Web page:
We begin, therefore, with necrobiosis. We may appropriately mention first those organs of which the existence is limited in time, such as the thymus and the foetal kidney (mesonephros or Wolffian body). These organs attain first their full differentiation; their elements during the next phase die off, and finally are resorbed, most of the organ disappearing. In the same category of change belong the histories of the senile ovary and testis. Another familiar illustration is offered by the notochord, which in the mammals totally disappears during the foetal period. The notochord cells undergo peculiar characteristic modifications, hence it is difficult to say whether or not there is degeneration in the strict sense. Cell-death on a large scale is a common phenomenon of the tissues. It occurs in cartilage both when the cartilage is permanent and even more conspicuously when cartilage gives way to bone, the disintegration of the cartilage cells preceding the irruption of the bone forming tissues. It occurs among the bone cells after they are imbedded in their calcified matrix. It occurs in the ovary, where we designate its result as atresia of the follicles. It occurs in the sebaceous glands as an accompaniment of the process of their secretion. It occurs among the glands of the intestine as discovered by Stohr, and occurs normally, though not constantly, in the appendix, as recorded by Ribbert. It occurs in the epithelium of the human pregnant uterus and in all the tissues of the human decidua reflexa. Other examples could be enumerated, but we may content ourselves with citing the constant destruction of blood corpuscles, both red and white.


Degeneration, in the stricter sense of an ante-mortem hypertrophic change of cell structure, is also of widespread occurrence in the healthy body. No case of so-called granular degeneration under strictly normal conditions is known to me, though it seems quite credible that such cases should On the other hand, the cornifying degeneration is very important and does occur in all three germ-layers, for we observe it in the ectoderm of the skin, the entoderm of the oesophagus and the mesoderm of the vagina. Hyaline degeneration of so striking a character as to have been termed pseudo-pathologicial takes place regularly in the ectoderm (outer epithelium) of the placental chorion. In the rabbit it occurs in the uterine glands, during pregnancy, causing most rapid histolysis, and it seems to me probable that some of the changes, which can be observed in the decidua of the pregnant human uterus on this point is known to me. For the reasons stated a few minutes ago atrophy may also be omitted here. We pass by also the direct forms of cell death, to reach at once the consideration of the indirect forms.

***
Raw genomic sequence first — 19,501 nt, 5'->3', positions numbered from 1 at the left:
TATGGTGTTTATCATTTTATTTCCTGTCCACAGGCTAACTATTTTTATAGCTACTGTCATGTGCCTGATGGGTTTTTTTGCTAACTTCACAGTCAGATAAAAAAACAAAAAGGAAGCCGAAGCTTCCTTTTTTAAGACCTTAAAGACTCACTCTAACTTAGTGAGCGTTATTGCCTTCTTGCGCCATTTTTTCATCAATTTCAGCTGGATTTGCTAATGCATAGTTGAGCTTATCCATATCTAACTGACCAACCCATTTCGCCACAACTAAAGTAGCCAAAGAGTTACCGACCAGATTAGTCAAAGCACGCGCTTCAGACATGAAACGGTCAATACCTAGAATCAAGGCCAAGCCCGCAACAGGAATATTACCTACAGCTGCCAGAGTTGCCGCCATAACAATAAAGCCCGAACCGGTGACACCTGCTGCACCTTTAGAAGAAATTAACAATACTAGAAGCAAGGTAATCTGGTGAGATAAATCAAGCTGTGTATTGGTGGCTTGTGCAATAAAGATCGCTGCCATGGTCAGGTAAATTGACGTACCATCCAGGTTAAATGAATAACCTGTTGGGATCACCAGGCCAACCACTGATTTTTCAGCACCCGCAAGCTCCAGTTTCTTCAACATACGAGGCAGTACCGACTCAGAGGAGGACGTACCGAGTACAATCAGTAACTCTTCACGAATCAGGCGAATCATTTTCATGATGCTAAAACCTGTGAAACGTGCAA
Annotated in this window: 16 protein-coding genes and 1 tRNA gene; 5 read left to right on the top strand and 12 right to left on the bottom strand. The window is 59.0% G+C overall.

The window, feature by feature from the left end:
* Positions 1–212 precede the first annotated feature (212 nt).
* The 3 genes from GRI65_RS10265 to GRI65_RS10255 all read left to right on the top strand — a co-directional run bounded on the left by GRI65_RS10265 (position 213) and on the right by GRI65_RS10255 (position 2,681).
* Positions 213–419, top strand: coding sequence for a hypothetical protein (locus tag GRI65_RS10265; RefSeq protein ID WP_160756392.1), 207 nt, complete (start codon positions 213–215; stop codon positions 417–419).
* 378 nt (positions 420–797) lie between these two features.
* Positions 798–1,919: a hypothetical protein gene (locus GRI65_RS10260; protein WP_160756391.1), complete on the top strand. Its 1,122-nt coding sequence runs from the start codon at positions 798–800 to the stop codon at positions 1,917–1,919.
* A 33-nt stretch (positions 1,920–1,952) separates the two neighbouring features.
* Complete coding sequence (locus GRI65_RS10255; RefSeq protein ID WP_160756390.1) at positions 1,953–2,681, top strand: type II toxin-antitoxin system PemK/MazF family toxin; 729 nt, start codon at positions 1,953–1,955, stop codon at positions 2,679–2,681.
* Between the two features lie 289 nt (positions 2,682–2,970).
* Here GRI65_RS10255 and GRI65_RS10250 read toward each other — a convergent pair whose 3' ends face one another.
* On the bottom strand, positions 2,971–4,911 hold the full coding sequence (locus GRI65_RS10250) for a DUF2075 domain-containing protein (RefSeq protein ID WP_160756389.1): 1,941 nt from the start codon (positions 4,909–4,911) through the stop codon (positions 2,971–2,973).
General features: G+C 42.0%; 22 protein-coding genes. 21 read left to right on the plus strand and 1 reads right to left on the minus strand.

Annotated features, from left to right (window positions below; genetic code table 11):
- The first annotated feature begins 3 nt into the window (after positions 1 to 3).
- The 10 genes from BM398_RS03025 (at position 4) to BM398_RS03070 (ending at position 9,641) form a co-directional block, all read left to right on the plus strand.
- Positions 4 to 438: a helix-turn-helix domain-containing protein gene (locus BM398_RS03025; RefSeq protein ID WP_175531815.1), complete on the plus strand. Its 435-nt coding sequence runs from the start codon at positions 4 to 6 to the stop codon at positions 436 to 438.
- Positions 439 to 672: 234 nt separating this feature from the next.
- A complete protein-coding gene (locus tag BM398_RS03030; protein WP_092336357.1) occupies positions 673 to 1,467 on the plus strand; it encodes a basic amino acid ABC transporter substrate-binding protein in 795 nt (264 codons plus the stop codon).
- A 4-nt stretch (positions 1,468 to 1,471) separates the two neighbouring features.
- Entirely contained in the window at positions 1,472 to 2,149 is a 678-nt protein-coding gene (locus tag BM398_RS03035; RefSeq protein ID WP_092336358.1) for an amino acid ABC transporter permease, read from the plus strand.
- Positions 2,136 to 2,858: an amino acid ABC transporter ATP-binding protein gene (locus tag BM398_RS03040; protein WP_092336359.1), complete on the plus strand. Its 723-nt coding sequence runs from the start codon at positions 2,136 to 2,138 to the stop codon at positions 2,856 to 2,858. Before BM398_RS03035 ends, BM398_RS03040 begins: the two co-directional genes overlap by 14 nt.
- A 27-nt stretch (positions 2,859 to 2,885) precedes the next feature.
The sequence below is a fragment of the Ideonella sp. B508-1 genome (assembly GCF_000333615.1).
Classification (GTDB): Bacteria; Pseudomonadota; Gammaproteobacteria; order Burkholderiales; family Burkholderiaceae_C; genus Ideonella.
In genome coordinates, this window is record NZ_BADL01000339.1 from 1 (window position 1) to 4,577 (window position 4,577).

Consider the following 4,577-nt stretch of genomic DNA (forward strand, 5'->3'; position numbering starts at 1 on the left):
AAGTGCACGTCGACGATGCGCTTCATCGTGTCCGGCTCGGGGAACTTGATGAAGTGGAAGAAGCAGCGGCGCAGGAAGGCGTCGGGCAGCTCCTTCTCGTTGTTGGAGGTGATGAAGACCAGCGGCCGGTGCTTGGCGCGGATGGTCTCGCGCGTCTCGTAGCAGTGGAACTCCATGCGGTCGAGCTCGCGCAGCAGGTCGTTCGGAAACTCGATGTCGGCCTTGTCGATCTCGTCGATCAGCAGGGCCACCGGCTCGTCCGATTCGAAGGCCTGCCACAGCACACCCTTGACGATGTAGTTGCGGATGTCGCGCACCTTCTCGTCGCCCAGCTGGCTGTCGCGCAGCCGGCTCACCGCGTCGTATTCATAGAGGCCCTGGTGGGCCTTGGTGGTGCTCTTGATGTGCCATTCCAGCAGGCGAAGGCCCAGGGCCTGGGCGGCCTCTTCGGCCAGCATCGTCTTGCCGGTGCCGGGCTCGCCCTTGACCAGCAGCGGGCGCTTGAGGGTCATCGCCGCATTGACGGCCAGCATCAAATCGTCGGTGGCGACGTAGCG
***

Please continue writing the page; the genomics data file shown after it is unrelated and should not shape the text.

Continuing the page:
-ought also to be regarded a.s casesiof hyaline degeneration. That fatty degeneration takes place normally has long been taught. There seems no reason for regarding the development of ordinary or mesenchymal fat-cells otherwise than as instances of normal degeneration. In old age a more or less marked fatty degeneration may be wide spread and occur in many different kinds of cells. The same.is true of the deposit of pigment, as we see it in the liver cells and motor nerve cells of adults. Finally, mucoid and colloid degeneration are so obviously normal, that we commonly think of their pathological occurrence as merely an exaggeration of a normal state.


The various kinds of changes in dying cells, with which the pathologist is most familiar, recur in healthy tissues. In the preceding table seven forms of change are enumerated under the heading ‘necroticsis.’ ,Every one of these seven occurs normally. Granulation of the bodies of the cartilage cells and of the notochord cells may be observed to precede their resorption. Hyaline transformation is conspicuous in the decidua reflexa. Imbibition or cellular oedema occurs in the epidermis of the lips, in the cells of the uterine’ glands during pregnancy after they have detached themselves from the gland walls, and in the «endothelium of placental blood vessels of the rabbit. Desiccation is the usual accompaniment of cornification. Clasmatosis has given its name to the clasmatocytes of Ranvier, and we may well apply the same term to the cells of the secreting milk gland, and also, as an unpublished research indicates, to the cells of the secreting glands of the cervix uteri. Karyolysis is, according to present probabilities, the method by which nucleated red blood cells are converted into non-nucleated blood-corpuscles. Karyorhexis, or the fragmentation of the nucleus, occurs in the cells of the disappearing follicles of the ovary.